Imagine Me and You
Early in Imagine Me and You, newly married lovebirds Rachel (Piper Perabo) and Heck (Matthew Goode) sit down for dinner with Heck’s best friend, Coop (Darren Boyd), and their wedding florist, Luce (Lena Headey), on whom Rachel has developed some sort of girl-crush. The three friends and outsider—who Heck has just learned is as gay “as a tennis player”—debate about love at first sight. Heck doesn’t believe in it—probably because it runs contrary to the slow-but-sure relationship he has enjoyed with Rachel—but Rachel argues on its behalf, siding with Luce, a lonely, impossibly hot lesbian only hit on by horny men like Coop.
Director Ol Parker wants this scene to be the reason why you root for the impending romance between soul mates: the straight-as-an-arrow Rachel and Luce, who, despite how she detests adulterers like Coop, wants to partake in a bit of adultery herself. Unfortunately, Heck is too good of a guy to root against—and you can’t cheat on an ideal mate and expect anyone to take your side no matter how pithy the on-screen looks you share with said soul mate.
It’s been three months since Rachel walked down the aisle with the dreamy sweetheart, and she’s already cold between the sheets, staring off into nothing while lost in thoughts about Luce, and renting lesbian porn for how-to lessons just in case. The twist to the boy-loses-girl cliché here is that Luce isn’t another man—which is supposed to sex up the simple premise, but throwing a lesbian in to make a formulaic story line feel fresh is degrading to, well, lesbians for one. It’s not like it can’t be done right, either: Kissing Jessica Stein and Go Fish are proof of that. Even the enthusiastic attempt on Parker’s part to wring some Love Actually/Notting Hill British charm or wit from his script falls flat after the first 30 minutes.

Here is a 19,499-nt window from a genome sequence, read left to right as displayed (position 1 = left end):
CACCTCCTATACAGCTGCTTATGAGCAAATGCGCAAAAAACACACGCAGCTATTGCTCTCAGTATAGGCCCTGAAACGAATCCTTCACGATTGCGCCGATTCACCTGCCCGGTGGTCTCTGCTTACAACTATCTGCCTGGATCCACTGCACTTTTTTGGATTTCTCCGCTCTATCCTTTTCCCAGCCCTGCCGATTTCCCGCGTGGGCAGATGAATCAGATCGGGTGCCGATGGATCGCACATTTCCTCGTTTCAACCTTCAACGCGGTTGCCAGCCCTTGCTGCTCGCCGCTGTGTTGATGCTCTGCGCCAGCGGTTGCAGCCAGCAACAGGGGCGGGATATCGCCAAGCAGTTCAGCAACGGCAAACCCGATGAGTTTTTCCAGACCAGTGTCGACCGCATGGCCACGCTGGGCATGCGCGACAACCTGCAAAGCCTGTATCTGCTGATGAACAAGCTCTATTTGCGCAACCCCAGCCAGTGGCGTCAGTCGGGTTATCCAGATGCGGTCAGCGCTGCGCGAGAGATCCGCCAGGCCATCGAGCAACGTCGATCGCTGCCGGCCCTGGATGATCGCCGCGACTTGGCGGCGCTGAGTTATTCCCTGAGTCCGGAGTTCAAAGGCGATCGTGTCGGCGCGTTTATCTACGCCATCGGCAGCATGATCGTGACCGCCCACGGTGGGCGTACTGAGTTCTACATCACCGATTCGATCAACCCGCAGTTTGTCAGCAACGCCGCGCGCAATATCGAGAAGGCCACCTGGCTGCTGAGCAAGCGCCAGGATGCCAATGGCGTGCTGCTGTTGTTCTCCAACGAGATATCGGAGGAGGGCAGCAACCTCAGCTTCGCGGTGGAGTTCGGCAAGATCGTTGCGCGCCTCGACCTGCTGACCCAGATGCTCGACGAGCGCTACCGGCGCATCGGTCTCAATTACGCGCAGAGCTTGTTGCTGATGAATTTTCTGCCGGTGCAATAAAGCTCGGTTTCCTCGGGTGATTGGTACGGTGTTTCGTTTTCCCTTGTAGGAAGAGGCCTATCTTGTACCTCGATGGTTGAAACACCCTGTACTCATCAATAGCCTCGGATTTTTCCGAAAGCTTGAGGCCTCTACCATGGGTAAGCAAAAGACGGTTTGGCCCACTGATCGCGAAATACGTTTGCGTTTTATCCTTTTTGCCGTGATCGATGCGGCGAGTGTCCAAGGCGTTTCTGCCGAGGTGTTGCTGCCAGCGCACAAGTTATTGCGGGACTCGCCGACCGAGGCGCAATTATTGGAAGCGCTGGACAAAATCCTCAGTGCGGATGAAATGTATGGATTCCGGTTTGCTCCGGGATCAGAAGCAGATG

Fortunately, Imagine Me and You’s male actors deliver the goods: Goode (who shined as the brother-in-law in Match Point), Boyd (not quite a Rhys Ifans in Notting Hill revelation, but close), and Buffy the Vampire Slayer alumnus Anthony Head as Rachel’s emotionally broken father feel more worthy as movie subjects than their women counterparts. Maybe they can reunite for a sequel: What About Them?